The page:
Since microwave relays can cause performance and repeatability problems if placed in the transmission path ahead of the input attenuator, the automatic alignment function does not align the input attenuator in the microwave (3 to 26.5 GHz) models. However, attenuator insertion loss is relatively insensitive to temperature changes, so the input attenuator can be satisfactorily calibrated during the five-minute warm-up period by a simple manual process. This calibration is accomplished by connecting the analyzer's front-panel amplitude reference signal to the RF input and pressing a softkey to run a seven-second alignment routine. After warm-up, the manual alignment is required again only if the ambient temperature changes by more than 30°C or more than 24 hours have passed. Since an RF relay can be used ahead of the attenuator in the 1.5 GHz model, the manual alignment procedure is not required for this analyzer.
The Automatic Alignment Process
The HP ESA-E series analyzers feature a fast measurement update rate of approximately 20 updates per second with the automatic alignment function on and 28 updates per second with it off. During the processing overhead time, the analyzer must switch in alignment signals, adjust the hardware parameters for alignment and return the analyzer to the state it was in at the end of the previous sweep. Management of the number of alignments performed is critical for keeping processing overhead to a minimum.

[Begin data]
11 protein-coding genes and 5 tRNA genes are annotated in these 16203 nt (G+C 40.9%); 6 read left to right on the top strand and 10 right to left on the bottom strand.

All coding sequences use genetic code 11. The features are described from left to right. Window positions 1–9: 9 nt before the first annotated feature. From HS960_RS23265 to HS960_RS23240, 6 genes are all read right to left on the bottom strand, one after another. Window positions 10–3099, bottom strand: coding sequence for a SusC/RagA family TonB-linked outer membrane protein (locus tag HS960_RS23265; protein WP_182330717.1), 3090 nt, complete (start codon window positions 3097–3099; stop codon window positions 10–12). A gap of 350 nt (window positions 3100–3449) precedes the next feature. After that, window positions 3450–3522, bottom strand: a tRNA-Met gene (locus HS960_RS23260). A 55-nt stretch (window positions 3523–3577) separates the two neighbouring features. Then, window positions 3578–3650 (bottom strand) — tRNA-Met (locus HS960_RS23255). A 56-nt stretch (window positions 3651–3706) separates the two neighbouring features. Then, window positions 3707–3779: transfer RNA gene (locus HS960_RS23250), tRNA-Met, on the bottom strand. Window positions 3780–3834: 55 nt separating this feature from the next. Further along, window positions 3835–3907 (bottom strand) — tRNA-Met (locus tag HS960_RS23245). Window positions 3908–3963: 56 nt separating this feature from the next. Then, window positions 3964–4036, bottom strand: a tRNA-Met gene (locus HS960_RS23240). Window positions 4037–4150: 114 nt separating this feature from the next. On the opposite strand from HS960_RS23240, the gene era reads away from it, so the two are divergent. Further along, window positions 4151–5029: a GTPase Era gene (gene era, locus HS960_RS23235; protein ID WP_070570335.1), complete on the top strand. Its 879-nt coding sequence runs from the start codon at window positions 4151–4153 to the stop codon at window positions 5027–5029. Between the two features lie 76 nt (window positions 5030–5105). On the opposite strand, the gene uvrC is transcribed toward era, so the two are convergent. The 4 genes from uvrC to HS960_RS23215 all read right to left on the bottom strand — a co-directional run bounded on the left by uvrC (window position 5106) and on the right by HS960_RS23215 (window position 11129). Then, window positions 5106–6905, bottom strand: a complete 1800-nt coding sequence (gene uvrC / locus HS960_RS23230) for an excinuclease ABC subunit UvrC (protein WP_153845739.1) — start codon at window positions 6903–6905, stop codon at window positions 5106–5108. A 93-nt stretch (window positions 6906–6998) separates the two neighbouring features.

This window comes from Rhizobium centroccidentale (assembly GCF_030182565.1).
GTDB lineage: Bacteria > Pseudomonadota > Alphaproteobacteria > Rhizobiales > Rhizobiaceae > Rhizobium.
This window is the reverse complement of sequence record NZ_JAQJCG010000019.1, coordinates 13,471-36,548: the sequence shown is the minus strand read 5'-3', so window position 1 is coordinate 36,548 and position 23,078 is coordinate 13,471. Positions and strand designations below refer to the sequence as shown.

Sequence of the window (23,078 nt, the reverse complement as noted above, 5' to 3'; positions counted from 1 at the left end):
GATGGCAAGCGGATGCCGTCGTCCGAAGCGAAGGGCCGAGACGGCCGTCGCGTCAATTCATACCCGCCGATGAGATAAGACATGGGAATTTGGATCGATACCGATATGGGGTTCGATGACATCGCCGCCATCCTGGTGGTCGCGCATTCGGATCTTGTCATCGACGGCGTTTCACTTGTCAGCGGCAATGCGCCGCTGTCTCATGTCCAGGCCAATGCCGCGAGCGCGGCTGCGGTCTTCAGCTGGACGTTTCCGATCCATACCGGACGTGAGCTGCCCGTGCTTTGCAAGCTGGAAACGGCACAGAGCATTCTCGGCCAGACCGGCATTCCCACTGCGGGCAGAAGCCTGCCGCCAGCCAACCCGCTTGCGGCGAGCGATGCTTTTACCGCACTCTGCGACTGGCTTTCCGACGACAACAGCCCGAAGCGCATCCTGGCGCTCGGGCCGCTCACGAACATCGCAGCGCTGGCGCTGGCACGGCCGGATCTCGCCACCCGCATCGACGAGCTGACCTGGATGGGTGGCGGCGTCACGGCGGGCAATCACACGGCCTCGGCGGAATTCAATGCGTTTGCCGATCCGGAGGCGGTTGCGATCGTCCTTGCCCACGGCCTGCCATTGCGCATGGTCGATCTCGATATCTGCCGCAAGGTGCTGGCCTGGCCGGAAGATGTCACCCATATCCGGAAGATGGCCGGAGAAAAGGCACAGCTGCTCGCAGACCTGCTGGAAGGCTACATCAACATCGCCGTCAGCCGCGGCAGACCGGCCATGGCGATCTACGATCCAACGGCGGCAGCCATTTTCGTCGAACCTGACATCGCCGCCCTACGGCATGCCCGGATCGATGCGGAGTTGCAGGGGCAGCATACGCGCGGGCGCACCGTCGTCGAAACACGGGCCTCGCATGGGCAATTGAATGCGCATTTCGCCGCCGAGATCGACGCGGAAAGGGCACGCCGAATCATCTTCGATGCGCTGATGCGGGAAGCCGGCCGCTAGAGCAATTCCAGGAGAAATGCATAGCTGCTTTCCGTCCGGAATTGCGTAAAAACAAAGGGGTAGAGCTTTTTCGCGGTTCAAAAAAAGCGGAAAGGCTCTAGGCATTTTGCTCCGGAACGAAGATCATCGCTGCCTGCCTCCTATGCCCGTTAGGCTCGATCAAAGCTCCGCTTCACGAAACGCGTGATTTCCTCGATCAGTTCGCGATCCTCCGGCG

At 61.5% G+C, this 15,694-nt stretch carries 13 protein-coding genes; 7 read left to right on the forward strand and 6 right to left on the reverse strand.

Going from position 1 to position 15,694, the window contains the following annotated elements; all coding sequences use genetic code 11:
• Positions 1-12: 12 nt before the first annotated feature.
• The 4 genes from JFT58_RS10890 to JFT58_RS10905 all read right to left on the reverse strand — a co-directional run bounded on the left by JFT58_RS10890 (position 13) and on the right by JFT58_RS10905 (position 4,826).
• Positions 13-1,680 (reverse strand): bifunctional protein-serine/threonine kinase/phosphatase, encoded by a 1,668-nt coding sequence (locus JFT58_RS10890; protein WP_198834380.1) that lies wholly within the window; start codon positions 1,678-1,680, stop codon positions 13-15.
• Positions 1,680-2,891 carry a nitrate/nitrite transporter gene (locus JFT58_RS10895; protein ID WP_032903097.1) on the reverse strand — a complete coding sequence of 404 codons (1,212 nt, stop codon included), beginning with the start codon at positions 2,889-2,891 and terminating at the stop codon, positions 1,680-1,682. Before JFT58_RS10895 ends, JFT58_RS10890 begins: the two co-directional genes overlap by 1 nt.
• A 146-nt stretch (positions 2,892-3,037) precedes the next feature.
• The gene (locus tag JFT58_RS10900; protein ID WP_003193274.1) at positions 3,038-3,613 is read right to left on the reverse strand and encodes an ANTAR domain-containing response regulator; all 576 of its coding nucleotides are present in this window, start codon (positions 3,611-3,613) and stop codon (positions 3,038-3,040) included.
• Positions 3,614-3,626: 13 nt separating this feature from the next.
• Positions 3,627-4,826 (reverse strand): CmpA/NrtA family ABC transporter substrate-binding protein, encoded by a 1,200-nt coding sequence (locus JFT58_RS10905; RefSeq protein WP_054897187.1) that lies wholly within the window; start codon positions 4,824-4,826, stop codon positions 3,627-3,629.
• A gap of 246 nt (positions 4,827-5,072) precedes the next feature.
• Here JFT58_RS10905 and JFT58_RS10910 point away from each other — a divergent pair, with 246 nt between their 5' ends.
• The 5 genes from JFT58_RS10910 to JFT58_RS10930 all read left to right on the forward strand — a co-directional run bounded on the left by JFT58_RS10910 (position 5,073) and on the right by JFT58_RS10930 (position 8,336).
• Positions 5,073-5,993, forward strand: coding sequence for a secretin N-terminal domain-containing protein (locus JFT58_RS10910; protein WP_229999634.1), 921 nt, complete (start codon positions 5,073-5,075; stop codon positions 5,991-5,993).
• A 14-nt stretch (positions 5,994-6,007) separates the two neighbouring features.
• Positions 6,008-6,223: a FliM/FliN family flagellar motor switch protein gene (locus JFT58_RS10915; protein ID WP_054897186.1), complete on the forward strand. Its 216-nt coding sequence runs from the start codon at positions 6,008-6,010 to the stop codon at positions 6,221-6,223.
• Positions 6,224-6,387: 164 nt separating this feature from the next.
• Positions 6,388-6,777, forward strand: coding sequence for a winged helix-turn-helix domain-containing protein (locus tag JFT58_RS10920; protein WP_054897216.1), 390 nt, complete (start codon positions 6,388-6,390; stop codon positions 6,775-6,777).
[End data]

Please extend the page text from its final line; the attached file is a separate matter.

The IF alignment is a good example of how the automatic alignment function operates. Within the IF section, the analyzer aligns the center frequency and gain of the analog resolution bandwidth filters, verifies the amplifier's gain and linearity, corrects any frequency drift and gain errors in the circuitry that drives the digital resolution bandwidth filters and ensures that the analog-to-digital (A/D) converter range is optimum and linear.
The analyzer's selection of which alignments to perform depends on the temperature differences and drifts of the analog circuits between each processing overhead period. For example, if the circuit's drift is small, the alignment for that circuit will be bypassed and its need re-assessed in the next overhead period.
The combination of an automatic alignment function and advanced hardware design allows the HP ESA-E series analyzers to provide absolute amplitude accuracy of up to ±1 dB (9 kHz to 3 GHz) or ±2.5 dB (to 26.5 GHz), and frequency accuracy of up to ±121 Hz after five minutes of warm-up. This performance level was previously available only in more expensive analyzers. Five models are available covering the 9 kHz to 26.5 GHz frequency range. The accuracy, fast warm-up, measurement speed, wide dynamic range and resolution ability of these spectrum analyzers help reduce testing time for a variety of field service, manufacturing, and research and development applications.
Santa Rosa, CA